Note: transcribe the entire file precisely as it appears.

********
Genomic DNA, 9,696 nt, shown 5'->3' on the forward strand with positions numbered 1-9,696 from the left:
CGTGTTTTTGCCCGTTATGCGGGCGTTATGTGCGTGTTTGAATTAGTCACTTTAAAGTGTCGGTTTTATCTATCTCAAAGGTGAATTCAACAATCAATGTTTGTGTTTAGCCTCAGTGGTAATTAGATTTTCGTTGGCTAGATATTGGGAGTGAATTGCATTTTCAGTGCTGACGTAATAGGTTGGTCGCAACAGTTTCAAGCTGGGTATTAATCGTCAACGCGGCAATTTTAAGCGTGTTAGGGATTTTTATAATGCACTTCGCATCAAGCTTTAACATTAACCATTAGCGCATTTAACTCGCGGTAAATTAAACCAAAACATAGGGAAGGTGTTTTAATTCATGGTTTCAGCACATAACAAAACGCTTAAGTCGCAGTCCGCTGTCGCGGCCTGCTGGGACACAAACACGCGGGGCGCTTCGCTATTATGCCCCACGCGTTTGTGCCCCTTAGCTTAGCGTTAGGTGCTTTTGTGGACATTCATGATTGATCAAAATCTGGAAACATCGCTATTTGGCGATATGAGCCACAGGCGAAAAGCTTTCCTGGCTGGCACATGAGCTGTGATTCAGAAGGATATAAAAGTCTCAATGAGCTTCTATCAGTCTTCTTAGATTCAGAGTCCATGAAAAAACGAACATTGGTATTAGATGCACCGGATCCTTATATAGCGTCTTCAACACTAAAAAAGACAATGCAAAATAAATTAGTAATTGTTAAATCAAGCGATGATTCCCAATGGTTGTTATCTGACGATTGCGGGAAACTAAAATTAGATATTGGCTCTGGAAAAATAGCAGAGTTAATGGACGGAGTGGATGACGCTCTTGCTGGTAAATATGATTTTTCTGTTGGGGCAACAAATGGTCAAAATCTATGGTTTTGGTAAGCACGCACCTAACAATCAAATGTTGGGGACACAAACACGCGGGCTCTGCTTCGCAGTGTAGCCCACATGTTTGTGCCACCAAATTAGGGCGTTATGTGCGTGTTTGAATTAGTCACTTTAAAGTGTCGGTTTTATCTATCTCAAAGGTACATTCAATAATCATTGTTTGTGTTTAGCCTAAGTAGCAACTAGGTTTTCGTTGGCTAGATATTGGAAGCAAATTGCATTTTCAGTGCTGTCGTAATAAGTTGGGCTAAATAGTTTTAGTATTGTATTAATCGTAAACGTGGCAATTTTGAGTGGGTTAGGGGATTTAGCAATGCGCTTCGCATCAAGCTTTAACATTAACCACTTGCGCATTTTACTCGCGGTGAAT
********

Genomic DNA, 9,696 nt, shown 5'->3' on the forward strand with positions numbered 1-9,696 from the left:
CGTGTTTTTGCCCGTTATGCGGGCGTTATGTGCGTGTTTGAATTAGTCACTTTAAAGTGTCGGTTTTATCTATCTCAAAGGTGAATTCAACAATCAATGTTTGTGTTTAGCCTCAGTGGTAATTAGATTTTCGTTGGCTAGATATTGGGAGTGAATTGCATTTTCAGTGCTGACGTAATAGGTTGGTCGCAACAGTTTCAAGCTGGGTATTAATCGTCAACGCGGCAATTTTAAGCGTGTTAGGGATTTTTATAATGCACTTCGCATCAAGCTTTAACATTAACCATTAGCGCATTTAACTCGCGGTAAATTAAACCAAAACATAGGGAAGGTGTTTTAATTCATGGTTTCAGCACATAACAAAACGCTTAAGTCGCAGTCCGCTGTCGCGGCCTGCTGGGACACAAACACGCGGGGCGCTTCGCTATTATGCCCCACGCGTTTGTGCCCCTTAGCTTAGCGTTAGGTGCTTTTGTGGACATTCATGATTGATCAAAATCTGGAAACATCGCTATTTGGCGATATGAGCCACAGGCGAAAAGCTTTCCTGGCTGGCACATGAGCTGTGATTCAGAAGGATATAAAAGTCTCAATGAGCTTCTATCAGTCTTCTTAGATTCAGAGTCCATGAAAAAACGAACATTGGTATTAGATGCACCGGATCCTTATATAGCGTCTTCAACACTAAAAAAGACAATGCAAAATAAATTAGTAATTGTTAAATCAAGCGATGATTCCCAATGGTTGTTATCTGACGATTGCGGGAAACTAAAATTAGATATTGGCTCTGGAAAAATAGCAGAGTTAATGGACGGAGTGGATGACGCTCTTGCTGGTAAATATGATTTTTCTGTTGGGGCAACAAATGGTCAAAATCTATGGTTTTGGTAAGCACGCACCTAACAATCAAATGTTGGGGACACAAACACGCGGGCTCTGCTTCGCAGTGTAGCCCACATGTTTGTGCCACCAAATTAGGGCGTTATGTGCGTGTTTGAATTAGTCACTTTAAAGTGTCGGTTTTATCTATCTCAAAGGTACATTCAATAATCATTGTTTGTGTTTAGCCTAAGTAGCAACTAGGTTTTCGTTGGCTAGATATTGGAAGCAAATTGCATTTTCAGTGCTGTCGTAATAAGTTGGGCTAAATAGTTTTAGTATTGTATTAATCGTAAACGTGGCAATTTTGAGTGGGTTAGGGGATTTAGCAATGCGCTTCGCATCAAGCTTTAACATTAACCACTTGCGCATTTTACTCGCGGTGAAT